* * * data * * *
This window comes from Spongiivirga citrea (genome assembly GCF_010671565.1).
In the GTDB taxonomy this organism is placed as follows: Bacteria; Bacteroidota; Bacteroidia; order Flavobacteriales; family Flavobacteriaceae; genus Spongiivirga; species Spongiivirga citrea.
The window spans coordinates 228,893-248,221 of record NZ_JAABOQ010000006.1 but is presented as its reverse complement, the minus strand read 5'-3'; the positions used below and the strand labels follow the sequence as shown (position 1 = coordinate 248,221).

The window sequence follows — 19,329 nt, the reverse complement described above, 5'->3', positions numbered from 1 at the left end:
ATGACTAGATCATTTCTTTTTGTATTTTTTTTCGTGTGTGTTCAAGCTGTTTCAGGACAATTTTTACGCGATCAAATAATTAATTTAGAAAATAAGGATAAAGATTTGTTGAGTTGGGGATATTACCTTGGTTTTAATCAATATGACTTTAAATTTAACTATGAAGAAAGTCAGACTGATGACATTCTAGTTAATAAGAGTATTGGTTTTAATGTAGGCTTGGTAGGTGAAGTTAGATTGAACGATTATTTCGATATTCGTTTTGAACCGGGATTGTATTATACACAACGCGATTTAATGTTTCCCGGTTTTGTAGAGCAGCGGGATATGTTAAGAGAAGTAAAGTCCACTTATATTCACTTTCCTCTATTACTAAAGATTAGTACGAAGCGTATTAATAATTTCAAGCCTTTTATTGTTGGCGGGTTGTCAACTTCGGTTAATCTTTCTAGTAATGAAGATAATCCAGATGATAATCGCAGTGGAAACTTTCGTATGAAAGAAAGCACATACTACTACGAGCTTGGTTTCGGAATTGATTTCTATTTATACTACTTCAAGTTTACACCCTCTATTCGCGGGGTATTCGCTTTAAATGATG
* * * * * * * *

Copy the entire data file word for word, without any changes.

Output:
This window comes from Spongiivirga citrea (genome assembly GCF_010671565.1).
In the GTDB taxonomy this organism is placed as follows: Bacteria; Bacteroidota; Bacteroidia; order Flavobacteriales; family Flavobacteriaceae; genus Spongiivirga; species Spongiivirga citrea.
The window spans coordinates 228,893-248,221 of record NZ_JAABOQ010000006.1 but is presented as its reverse complement, the minus strand read 5'-3'; the positions used below and the strand labels follow the sequence as shown (position 1 = coordinate 248,221).

The window sequence follows — 19,329 nt, the reverse complement described above, 5'->3', positions numbered from 1 at the left end:
ATGACTAGATCATTTCTTTTTGTATTTTTTTTCGTGTGTGTTCAAGCTGTTTCAGGACAATTTTTACGCGATCAAATAATTAATTTAGAAAATAAGGATAAAGATTTGTTGAGTTGGGGATATTACCTTGGTTTTAATCAATATGACTTTAAATTTAACTATGAAGAAAGTCAGACTGATGACATTCTAGTTAATAAGAGTATTGGTTTTAATGTAGGCTTGGTAGGTGAAGTTAGATTGAACGATTATTTCGATATTCGTTTTGAACCGGGATTGTATTATACACAACGCGATTTAATGTTTCCCGGTTTTGTAGAGCAGCGGGATATGTTAAGAGAAGTAAAGTCCACTTATATTCACTTTCCTCTATTACTAAAGATTAGTACGAAGCGTATTAATAATTTCAAGCCTTTTATTGTTGGCGGGTTGTCAACTTCGGTTAATCTTTCTAGTAATGAAGATAATCCAGATGATAATCGCAGTGGAAACTTTCGTATGAAAGAAAGCACATACTACTACGAGCTTGGTTTCGGAATTGATTTCTATTTATACTACTTCAAGTTTACACCCTCTATTCGCGGGGTATTCGCTTTAAATGATG